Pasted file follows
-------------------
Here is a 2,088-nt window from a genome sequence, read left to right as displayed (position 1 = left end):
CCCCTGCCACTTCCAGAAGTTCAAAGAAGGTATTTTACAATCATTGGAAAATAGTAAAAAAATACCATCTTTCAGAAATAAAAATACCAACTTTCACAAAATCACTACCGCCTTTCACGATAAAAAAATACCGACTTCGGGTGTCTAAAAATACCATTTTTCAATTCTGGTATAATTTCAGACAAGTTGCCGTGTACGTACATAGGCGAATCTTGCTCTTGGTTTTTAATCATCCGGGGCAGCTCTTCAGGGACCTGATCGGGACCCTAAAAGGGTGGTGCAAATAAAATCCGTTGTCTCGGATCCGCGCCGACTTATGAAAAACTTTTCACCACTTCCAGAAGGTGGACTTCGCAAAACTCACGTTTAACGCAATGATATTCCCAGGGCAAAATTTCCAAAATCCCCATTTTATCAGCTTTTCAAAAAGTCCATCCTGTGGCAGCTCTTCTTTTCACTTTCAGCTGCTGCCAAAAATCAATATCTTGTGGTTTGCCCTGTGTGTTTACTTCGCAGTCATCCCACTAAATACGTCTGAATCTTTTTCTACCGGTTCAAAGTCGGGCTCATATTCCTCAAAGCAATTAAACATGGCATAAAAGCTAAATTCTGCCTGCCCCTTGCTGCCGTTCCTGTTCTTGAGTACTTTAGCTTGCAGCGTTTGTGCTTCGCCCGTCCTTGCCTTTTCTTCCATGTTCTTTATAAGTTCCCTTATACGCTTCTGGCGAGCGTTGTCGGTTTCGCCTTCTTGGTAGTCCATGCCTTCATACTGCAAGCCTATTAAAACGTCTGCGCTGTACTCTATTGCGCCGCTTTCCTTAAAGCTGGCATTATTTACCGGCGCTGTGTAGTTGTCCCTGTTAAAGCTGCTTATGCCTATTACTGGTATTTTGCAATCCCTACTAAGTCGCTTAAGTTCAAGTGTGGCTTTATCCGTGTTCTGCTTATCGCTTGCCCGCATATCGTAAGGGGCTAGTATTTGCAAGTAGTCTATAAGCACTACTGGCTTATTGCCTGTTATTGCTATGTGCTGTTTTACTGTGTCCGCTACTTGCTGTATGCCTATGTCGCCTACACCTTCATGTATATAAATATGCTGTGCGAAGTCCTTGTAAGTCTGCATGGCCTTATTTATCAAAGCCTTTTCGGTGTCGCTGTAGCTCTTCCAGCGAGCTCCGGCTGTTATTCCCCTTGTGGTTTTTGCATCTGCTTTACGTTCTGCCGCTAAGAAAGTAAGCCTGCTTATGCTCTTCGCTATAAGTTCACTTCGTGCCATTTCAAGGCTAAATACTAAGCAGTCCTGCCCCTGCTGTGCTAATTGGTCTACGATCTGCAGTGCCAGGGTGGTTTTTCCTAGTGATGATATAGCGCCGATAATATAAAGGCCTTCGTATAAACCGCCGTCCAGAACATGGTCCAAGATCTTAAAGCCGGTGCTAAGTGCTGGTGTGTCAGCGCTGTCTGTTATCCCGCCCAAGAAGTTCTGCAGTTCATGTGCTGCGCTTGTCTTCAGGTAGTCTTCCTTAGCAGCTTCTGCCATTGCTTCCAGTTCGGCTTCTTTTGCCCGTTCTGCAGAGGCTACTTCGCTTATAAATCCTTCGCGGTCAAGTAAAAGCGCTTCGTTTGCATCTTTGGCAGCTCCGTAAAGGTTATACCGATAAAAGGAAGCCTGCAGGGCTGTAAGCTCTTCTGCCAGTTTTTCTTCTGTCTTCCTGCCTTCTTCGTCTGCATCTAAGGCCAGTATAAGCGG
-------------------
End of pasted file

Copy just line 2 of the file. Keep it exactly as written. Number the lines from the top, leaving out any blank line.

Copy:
CCCCTGCCACTTCCAGAAGTTCAAAGAAGGTATTTTACAATCATTGGAAAATAGTAAAAAAATACCATCTTTCAGAAATAAAAATACCAACTTTCACAAAATCACTACCGCCTTTCACGATAAAAAAATACCGACTTCGGGTGTCTAAAAATACCATTTTTCAATTCTGGTATAATTTCAGACAAGTTGCCGTGTACGTACATAGGCGAATCTTGCTCTTGGTTTTTAATCATCCGGGGCAGCTCTTCAGGGACCTGATCGGGACCCTAAAAGGGTGGTGCAAATAAAATCCGTTGTCTCGGATCCGCGCCGACTTATGAAAAACTTTTCACCACTTCCAGAAGGTGGACTTCGCAAAACTCACGTTTAACGCAATGATATTCCCAGGGCAAAATTTCCAAAATCCCCATTTTATCAGCTTTTCAAAAAGTCCATCCTGTGGCAGCTCTTCTTTTCACTTTCAGCTGCTGCCAAAAATCAATATCTTGTGGTTTGCCCTGTGTGTTTACTTCGCAGTCATCCCACTAAATACGTCTGAATCTTTTTCTACCGGTTCAAAGTCGGGCTCATATTCCTCAAAGCAATTAAACATGGCATAAAAGCTAAATTCTGCCTGCCCCTTGCTGCCGTTCCTGTTCTTGAGTACTTTAGCTTGCAGCGTTTGTGCTTCGCCCGTCCTTGCCTTTTCTTCCATGTTCTTTATAAGTTCCCTTATACGCTTCTGGCGAGCGTTGTCGGTTTCGCCTTCTTGGTAGTCCATGCCTTCATACTGCAAGCCTATTAAAACGTCTGCGCTGTACTCTATTGCGCCGCTTTCCTTAAAGCTGGCATTATTTACCGGCGCTGTGTAGTTGTCCCTGTTAAAGCTGCTTATGCCTATTACTGGTATTTTGCAATCCCTACTAAGTCGCTTAAGTTCAAGTGTGGCTTTATCCGTGTTCTGCTTATCGCTTGCCCGCATATCGTAAGGGGCTAGTATTTGCAAGTAGTCTATAAGCACTACTGGCTTATTGCCTGTTATTGCTATGTGCTGTTTTACTGTGTCCGCTACTTGCTGTATGCCTATGTCGCCTACACCTTCATGTATATAAATATGCTGTGCGAAGTCCTTGTAAGTCTGCATGGCCTTATTTATCAAAGCCTTTTCGGTGTCGCTGTAGCTCTTCCAGCGAGCTCCGGCTGTTATTCCCCTTGTGGTTTTTGCATCTGCTTTACGTTCTGCCGCTAAGAAAGTAAGCCTGCTTATGCTCTTCGCTATAAGTTCACTTCGTGCCATTTCAAGGCTAAATACTAAGCAGTCCTGCCCCTGCTGTGCTAATTGGTCTACGATCTGCAGTGCCAGGGTGGTTTTTCCTAGTGATGATATAGCGCCGATAATATAAAGGCCTTCGTATAAACCGCCGTCCAGAACATGGTCCAAGATCTTAAAGCCGGTGCTAAGTGCTGGTGTGTCAGCGCTGTCTGTTATCCCGCCCAAGAAGTTCTGCAGTTCATGTGCTGCGCTTGTCTTCAGGTAGTCTTCCTTAGCAGCTTCTGCCATTGCTTCCAGTTCGGCTTCTTTTGCCCGTTCTGCAGAGGCTACTTCGCTTATAAATCCTTCGCGGTCAAGTAAAAGCGCTTCGTTTGCATCTTTGGCAGCTCCGTAAAGGTTATACCGATAAAAGGAAGCCTGCAGGGCTGTAAGCTCTTCTGCCAGTTTTTCTTCTGTCTTCCTGCCTTCTTCGTCTGCATCTAAGGCCAGTATAAGCGG